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 Post subject: Grainy images
PostPosted: Mon May 11, 2015 1:41 pm 
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Location: Atherton
I'm wondering whether either of these settings affect the amount of grain in my images processed in IRIS.
1: What should the normalization value be for 14 bit RAW files. (can't find it on the WEB)
2: Polynomial v Local estimator. Which is best and does it influence grain?
Thanks for any advice re grain. Bill C


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 Post subject: Re: Grainy images
PostPosted: Mon May 11, 2015 2:54 pm 
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In his tutorial (http://www.astrosurf.com/buil/iris/tutorial3/doc13_us.htm) Christian Buil (the author of IRIS) recommended a normalisation value of 5000 for 12-bit data (i.e. 4096 levels), but perhaps it should be different for 14-bits (16384 levels)?
Buil suggests running the STAT command to check the maximum pixel intensity of an image (this must be kept below 32767 to avoid saturation). So check your calibrated images (i.e. after offset, dark & flat correction, but before CFA conversion) and if your "Maxi:" value is anywhere near this limit, try a different normalisation value?
If you do hit this limit, you'll saturate the brightest parts of your image (i.e. stars), and so compress the overall signal-to-noise ratio.

I can't see how any gradient reduction process could create small-scale "grainy" artefacts in the image background (unless maybe you used a very small value of computation area in the local estimator?).

But remember that your images start as 14-bit RAWs, and IRIS processing operates in a 16-bit enviroment, so make sure that you've not inadvertently truncated down to 8-bit resolution (i.e. only 256 levels in each colour-plane) when transporting your data between the other post-processing programs which you use.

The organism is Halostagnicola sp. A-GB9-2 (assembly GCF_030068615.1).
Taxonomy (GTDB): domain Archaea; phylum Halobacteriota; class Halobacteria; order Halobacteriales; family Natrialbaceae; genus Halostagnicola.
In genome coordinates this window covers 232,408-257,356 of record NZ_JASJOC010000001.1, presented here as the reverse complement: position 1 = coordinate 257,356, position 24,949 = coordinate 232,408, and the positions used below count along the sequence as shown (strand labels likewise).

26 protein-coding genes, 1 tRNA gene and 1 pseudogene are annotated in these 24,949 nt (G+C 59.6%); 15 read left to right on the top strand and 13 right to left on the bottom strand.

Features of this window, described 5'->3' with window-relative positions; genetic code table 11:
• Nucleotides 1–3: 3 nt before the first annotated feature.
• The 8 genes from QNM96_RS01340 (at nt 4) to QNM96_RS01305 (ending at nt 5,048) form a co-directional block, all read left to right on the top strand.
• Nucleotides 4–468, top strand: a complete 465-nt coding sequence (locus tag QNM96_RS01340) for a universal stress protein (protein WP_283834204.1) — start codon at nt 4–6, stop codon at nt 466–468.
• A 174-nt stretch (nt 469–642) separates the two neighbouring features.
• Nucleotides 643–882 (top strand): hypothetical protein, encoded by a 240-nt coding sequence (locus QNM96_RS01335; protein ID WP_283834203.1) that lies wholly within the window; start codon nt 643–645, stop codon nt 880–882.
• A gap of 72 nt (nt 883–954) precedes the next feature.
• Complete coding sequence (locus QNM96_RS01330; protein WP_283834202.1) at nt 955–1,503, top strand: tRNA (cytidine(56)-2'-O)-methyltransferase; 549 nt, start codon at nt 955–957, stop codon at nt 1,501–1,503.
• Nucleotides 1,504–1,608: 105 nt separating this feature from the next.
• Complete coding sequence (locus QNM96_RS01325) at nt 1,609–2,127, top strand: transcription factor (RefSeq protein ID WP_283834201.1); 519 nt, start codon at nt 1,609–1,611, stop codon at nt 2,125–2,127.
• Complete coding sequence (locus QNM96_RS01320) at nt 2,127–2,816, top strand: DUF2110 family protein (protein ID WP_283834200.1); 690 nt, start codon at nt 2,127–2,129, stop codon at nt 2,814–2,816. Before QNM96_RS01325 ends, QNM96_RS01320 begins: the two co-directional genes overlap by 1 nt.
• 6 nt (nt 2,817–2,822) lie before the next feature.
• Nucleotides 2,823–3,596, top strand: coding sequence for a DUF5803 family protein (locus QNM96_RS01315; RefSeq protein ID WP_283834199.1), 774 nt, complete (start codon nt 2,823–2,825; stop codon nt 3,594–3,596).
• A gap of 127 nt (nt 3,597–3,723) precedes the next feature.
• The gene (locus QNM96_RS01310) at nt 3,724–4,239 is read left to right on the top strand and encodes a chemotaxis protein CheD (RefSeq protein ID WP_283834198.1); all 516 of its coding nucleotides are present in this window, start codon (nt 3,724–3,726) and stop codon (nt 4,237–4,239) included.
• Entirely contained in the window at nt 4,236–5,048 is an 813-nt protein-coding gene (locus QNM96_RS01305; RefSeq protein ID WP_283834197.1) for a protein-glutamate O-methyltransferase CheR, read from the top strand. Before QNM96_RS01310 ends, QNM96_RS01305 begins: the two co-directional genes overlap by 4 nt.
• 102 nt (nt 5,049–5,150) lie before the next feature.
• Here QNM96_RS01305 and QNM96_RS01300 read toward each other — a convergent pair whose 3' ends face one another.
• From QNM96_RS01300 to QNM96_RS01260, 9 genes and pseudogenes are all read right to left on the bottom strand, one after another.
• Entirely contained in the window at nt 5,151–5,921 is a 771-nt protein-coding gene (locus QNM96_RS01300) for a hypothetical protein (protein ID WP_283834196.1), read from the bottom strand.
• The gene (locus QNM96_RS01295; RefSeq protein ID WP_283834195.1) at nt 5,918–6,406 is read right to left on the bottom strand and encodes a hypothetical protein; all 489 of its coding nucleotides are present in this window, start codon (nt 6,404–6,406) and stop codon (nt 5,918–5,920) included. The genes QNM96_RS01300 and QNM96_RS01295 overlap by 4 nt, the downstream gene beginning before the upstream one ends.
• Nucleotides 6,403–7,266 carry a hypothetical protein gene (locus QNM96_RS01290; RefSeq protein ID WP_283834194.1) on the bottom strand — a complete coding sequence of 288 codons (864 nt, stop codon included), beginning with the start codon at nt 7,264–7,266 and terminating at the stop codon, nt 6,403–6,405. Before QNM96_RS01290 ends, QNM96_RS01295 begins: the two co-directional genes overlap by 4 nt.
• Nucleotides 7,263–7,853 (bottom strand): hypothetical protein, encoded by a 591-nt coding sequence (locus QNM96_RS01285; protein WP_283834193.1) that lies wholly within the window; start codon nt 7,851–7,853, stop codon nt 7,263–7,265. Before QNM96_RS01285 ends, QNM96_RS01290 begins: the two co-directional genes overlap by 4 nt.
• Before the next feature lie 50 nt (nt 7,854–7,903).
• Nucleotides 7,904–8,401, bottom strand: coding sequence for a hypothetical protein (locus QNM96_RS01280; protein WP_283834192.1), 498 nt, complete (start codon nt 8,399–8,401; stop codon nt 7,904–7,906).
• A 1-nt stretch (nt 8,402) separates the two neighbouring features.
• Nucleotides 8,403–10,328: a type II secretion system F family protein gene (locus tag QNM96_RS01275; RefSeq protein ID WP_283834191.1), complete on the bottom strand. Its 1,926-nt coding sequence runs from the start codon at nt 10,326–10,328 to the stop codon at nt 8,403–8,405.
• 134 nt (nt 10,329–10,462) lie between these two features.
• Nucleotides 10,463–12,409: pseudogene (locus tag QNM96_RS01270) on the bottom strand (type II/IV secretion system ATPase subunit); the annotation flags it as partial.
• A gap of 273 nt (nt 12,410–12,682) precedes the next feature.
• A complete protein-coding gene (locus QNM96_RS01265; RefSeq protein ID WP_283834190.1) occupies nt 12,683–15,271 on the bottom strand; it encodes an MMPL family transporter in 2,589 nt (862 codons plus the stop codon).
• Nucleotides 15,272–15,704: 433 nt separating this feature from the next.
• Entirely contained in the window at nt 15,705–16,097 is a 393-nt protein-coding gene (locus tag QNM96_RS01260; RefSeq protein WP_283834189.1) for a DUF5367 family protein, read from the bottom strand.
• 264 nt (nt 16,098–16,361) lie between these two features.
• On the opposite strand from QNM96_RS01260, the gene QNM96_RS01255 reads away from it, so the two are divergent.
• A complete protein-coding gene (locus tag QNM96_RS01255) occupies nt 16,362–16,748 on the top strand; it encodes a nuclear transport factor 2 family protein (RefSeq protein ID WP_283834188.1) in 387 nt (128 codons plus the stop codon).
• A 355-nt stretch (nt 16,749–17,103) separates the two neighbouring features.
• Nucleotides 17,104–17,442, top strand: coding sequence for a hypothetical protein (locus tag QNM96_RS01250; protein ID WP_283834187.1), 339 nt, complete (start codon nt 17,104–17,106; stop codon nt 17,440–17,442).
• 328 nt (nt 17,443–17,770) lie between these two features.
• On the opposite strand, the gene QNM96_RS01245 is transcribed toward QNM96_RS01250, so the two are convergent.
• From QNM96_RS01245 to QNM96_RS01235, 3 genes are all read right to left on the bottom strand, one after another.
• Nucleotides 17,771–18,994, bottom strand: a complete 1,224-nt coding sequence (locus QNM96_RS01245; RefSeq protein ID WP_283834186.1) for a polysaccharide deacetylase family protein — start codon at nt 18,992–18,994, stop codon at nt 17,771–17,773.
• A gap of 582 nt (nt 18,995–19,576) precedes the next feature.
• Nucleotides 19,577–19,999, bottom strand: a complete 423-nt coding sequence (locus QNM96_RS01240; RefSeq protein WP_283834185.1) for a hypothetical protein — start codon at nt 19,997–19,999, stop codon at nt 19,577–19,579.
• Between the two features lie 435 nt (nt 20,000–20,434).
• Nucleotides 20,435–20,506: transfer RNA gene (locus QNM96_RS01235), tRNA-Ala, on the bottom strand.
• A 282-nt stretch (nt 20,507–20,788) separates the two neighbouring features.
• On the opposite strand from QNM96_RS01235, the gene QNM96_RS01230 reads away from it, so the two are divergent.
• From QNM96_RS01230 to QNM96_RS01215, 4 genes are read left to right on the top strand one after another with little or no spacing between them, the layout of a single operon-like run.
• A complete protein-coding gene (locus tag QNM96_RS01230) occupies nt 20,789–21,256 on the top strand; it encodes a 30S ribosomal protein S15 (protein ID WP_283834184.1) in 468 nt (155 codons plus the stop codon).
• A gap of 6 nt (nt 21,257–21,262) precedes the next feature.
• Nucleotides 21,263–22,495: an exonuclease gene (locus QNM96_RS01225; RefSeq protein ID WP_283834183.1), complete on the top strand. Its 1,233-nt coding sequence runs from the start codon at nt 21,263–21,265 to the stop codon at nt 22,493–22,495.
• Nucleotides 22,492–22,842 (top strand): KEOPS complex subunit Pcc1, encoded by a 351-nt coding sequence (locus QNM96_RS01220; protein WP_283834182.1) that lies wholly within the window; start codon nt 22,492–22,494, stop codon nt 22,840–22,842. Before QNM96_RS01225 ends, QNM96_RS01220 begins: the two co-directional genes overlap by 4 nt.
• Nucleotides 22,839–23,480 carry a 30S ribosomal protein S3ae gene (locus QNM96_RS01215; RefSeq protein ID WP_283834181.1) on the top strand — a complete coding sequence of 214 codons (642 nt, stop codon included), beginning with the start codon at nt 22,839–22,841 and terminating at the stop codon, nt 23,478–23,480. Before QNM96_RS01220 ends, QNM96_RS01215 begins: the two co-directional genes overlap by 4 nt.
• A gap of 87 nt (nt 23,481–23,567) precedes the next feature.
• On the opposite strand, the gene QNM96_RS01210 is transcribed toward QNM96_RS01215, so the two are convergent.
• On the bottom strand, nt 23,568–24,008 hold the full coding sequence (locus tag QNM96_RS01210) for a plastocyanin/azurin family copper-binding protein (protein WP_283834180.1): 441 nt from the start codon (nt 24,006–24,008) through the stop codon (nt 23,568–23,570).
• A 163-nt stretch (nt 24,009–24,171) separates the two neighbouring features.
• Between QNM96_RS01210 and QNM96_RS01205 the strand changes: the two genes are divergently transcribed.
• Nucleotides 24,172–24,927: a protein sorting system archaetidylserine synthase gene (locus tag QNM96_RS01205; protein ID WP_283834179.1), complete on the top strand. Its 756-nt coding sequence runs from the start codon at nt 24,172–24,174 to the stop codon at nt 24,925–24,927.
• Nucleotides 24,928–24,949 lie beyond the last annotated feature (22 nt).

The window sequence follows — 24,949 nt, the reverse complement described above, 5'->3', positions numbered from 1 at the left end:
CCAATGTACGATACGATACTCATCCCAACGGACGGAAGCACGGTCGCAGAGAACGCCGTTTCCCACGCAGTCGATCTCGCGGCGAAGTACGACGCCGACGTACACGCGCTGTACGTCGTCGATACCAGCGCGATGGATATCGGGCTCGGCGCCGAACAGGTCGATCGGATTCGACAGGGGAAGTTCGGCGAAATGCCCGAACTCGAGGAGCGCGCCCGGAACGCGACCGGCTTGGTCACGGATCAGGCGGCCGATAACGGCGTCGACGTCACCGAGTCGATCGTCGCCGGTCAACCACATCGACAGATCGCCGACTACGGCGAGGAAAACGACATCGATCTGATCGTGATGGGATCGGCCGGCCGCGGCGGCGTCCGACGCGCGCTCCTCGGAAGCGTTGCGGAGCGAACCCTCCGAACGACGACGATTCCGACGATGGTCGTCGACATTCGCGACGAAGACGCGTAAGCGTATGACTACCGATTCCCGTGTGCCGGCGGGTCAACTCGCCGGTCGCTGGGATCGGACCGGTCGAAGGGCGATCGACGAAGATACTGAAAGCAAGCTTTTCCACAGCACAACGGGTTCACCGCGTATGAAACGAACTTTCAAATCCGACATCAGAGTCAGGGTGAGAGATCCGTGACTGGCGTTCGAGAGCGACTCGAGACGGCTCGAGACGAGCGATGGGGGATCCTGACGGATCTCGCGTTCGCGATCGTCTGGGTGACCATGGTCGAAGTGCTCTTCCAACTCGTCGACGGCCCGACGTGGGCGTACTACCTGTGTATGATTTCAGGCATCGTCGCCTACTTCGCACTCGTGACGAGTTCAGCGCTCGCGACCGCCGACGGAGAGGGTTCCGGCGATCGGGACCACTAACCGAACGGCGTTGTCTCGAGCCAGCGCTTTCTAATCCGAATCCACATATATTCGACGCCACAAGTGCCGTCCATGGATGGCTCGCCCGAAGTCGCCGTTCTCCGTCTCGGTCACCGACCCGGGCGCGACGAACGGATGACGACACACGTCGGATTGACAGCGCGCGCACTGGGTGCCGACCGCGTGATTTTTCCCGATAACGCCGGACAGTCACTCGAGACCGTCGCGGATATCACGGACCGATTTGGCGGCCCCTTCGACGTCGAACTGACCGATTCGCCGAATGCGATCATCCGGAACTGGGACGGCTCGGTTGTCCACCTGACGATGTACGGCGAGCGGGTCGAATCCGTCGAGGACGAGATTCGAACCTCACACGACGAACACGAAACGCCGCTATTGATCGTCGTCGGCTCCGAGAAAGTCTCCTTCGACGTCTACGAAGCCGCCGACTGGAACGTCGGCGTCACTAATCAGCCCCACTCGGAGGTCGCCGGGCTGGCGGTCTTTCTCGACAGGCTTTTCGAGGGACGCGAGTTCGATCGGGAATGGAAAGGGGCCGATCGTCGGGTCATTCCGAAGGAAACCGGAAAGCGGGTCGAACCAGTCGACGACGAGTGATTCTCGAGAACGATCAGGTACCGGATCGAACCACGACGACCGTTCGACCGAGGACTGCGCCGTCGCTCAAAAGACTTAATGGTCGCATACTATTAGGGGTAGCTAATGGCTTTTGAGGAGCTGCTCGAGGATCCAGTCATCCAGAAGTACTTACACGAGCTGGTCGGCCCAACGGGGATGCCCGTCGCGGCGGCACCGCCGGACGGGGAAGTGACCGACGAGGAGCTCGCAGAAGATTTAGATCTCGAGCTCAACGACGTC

The reduction to 8-bit JPEG should only be done at the very last stage (if you need to reduce the file-size to upload to the web-site).


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 Post subject: Re: Grainy images
PostPosted: Sun May 17, 2015 12:58 pm 
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Bill,
I assume you mean normalisation value for making flats? As Ross says the default of 5000 is set for 12 bit images. For 14-bit images I use 8000 - being the half value. The exception is narrowband hydrogen alpha images - I use 800 for that. It shouldn't noticeably effect graininess.

Light pollution removal - every image is different - sometimes Polynomial works best - sometimes Local Estimator work best. I always try both and use a mask.

Light pollution removal subtracts a smooth light pollution pattern. But the light pollution we have recorded in our image is not smooth - at each pixel there is a random variation - this is called noise. It is why our images from Lancashire are much noisier than those from a dark sky. It is a cross we have to bear and I keep asking myself - why have I not moved to Norfolk?


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